There is a new exploration into these songs, a quest to understand the journey they have all been on, the emotions that have all experienced and where they all are now. You can hear this in Bono's voice, this willingness to lay bare his own fragility, of finally understanding that in surrendering himself and even his own story he has become more than himself where he does not need to fight battles on his own anymore.

This searing self-analysis of his own character and the understanding that he is but a part of the whole, that his life and achievements have been held up and supported by his family and dearest friends is a humbling experience for him. Each song is a testament to not only love, but humility.

Bono grew up witnessing and living with enough terrorism in his early life to mould his views into a pattern for later life, that terrorism was not the way to bring about effective and lasting change. Terrorism just leaves resentment festering. For lasting change there has to be a dialogue. Words.

Bono's words reach into our hearts and minds because he plumbs the depths of what it is to be human, and that is hardly ever straightforward after all. We are a complex mix of influences and emotions, often formed in our younger years. Bono's early life with the loss of his mother and sometimes difficult family life at this time, which led to regrets of not being closer to his father, lent him a fertile breeding ground for the melancholic moods that he often describes as being part of his soul.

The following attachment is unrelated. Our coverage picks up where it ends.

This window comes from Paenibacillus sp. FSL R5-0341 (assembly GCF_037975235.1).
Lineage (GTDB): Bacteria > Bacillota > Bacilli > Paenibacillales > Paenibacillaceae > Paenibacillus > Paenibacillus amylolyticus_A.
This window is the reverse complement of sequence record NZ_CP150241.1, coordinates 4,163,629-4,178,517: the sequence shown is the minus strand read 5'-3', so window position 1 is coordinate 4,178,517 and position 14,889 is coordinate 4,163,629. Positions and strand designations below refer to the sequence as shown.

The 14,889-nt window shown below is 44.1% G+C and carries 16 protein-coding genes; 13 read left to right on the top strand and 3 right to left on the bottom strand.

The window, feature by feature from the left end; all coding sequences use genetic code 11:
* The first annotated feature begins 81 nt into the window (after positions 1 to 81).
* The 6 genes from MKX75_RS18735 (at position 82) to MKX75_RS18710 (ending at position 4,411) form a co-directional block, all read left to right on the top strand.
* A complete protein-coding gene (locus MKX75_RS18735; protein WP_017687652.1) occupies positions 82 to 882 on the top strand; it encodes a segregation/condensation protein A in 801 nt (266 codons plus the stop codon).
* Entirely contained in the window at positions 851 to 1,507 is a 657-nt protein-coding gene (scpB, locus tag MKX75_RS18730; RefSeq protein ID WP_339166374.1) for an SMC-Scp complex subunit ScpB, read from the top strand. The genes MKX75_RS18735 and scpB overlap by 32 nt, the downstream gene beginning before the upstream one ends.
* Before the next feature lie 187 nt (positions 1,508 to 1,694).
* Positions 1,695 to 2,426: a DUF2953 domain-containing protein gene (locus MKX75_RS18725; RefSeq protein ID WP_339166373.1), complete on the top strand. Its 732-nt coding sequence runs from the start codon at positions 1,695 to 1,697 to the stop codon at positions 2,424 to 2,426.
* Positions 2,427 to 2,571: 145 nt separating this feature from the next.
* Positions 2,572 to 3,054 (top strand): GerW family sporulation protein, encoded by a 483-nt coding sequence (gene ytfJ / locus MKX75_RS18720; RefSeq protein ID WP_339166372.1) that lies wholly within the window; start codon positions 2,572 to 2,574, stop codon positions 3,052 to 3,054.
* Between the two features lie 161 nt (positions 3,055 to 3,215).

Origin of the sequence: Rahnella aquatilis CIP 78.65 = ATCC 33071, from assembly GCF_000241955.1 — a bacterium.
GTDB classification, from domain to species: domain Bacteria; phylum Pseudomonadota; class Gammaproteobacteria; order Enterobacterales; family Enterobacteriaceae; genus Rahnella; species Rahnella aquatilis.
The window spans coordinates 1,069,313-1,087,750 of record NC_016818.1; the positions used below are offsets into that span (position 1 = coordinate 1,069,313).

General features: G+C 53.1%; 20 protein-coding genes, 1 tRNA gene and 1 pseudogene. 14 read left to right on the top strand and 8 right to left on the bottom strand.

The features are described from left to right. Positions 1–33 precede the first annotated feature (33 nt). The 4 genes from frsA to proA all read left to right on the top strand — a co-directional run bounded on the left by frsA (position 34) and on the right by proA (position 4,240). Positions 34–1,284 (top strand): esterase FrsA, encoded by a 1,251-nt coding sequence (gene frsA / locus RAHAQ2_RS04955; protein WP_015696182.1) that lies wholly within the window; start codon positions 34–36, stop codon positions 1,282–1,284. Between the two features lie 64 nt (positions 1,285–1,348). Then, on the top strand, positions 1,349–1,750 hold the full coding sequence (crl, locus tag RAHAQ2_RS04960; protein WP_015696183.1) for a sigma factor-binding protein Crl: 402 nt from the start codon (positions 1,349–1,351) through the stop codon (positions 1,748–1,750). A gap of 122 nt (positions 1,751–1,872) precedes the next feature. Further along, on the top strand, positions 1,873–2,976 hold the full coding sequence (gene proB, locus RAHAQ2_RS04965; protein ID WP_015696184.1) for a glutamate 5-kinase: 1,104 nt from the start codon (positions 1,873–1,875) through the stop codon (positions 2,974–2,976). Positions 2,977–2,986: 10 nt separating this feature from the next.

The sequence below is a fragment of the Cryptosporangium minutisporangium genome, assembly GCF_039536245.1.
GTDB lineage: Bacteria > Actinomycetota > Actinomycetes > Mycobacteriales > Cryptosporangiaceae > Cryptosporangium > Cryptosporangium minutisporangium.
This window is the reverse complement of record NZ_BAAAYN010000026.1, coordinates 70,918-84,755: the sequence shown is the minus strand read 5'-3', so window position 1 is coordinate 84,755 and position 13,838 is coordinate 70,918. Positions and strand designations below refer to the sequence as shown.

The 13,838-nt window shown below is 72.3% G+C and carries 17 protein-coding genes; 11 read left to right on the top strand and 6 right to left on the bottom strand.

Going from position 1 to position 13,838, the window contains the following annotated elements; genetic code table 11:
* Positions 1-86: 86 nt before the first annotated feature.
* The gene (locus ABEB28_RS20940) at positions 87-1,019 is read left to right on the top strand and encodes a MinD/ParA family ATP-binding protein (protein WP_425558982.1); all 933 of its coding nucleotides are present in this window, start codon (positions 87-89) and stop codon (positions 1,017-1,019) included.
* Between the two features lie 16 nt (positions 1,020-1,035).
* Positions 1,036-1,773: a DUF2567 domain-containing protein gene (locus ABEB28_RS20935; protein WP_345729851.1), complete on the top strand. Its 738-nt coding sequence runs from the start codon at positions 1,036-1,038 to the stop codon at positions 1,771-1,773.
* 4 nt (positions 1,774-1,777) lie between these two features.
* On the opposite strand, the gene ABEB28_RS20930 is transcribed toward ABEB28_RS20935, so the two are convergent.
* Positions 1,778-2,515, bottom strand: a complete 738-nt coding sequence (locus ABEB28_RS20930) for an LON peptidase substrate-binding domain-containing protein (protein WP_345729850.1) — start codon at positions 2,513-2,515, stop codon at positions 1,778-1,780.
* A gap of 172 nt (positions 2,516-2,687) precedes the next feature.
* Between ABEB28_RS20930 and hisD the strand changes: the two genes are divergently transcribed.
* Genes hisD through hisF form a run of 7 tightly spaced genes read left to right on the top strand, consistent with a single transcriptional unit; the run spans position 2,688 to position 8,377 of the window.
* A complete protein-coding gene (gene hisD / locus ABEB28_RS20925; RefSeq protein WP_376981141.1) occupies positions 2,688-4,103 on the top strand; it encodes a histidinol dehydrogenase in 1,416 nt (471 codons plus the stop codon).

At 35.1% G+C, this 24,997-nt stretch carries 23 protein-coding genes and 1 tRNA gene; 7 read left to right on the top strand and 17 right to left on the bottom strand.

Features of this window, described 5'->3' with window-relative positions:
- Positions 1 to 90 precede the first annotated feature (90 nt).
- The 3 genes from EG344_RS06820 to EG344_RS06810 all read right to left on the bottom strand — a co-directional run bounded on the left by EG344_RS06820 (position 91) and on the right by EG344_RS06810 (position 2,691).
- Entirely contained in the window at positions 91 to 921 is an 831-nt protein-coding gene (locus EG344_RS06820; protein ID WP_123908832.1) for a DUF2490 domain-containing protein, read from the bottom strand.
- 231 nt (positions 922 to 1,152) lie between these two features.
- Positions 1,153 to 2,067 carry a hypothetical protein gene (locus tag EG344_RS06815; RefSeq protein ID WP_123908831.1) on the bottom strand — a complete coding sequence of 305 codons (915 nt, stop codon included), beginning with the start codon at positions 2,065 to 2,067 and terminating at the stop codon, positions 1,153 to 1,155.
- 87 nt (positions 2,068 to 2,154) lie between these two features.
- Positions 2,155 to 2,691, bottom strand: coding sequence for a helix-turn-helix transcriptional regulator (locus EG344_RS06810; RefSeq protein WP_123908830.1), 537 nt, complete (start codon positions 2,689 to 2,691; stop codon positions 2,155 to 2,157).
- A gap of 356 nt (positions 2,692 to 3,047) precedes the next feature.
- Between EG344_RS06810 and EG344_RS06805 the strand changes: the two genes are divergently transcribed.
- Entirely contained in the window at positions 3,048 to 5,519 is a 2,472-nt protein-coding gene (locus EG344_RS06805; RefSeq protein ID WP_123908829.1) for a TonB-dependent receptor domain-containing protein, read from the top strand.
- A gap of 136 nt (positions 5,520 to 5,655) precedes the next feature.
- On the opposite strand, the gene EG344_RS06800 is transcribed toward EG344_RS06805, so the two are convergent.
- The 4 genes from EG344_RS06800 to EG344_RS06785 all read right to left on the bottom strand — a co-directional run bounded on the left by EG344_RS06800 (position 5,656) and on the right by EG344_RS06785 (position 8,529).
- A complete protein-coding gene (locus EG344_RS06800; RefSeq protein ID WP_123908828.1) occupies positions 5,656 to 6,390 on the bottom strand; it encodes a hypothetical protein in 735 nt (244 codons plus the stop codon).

But this melancholy enables his words to reach us with bittersweet lyrics of songs that we recognise immediately, understanding instinctively that he has reached into the heart of the paradox of our own existence; that we sometimes make decisions that are not always rational or we withhold our deepest thoughts back because we think nobody is listening.

There has been a quiet faith that has held the band of U2 together over the years. For Bono, The Edge and Larry it has been the backbone to their lives. I suspect for Adam matters might have been more of a struggle, but the band has in a way, been his family too. There is no mistaking the affection and regard they all have for each other. But that is not to say there have not been difficult times. We learn in Bono's book that the band has nearly split up a number of times. Bono puts this down to his own arrogance at times, but any group of people working this closely together over this length of time are going to have moments where it just becomes impossible to be together all the time.

But somehow they are always drawn back together. It is as if they need each other to function, and in a sense this is true. No other group could make their music sound like them, it would always be different. When these four get together, especially at the composing stage, something wonderful happens. A spirit descends recognising an Angel in their midst. When Bono sings, the world stops and listens. We become united as One.


This has been a Blog Post about the Autobiography written by Bono, and the Album that accompanies the book. Details are listed below.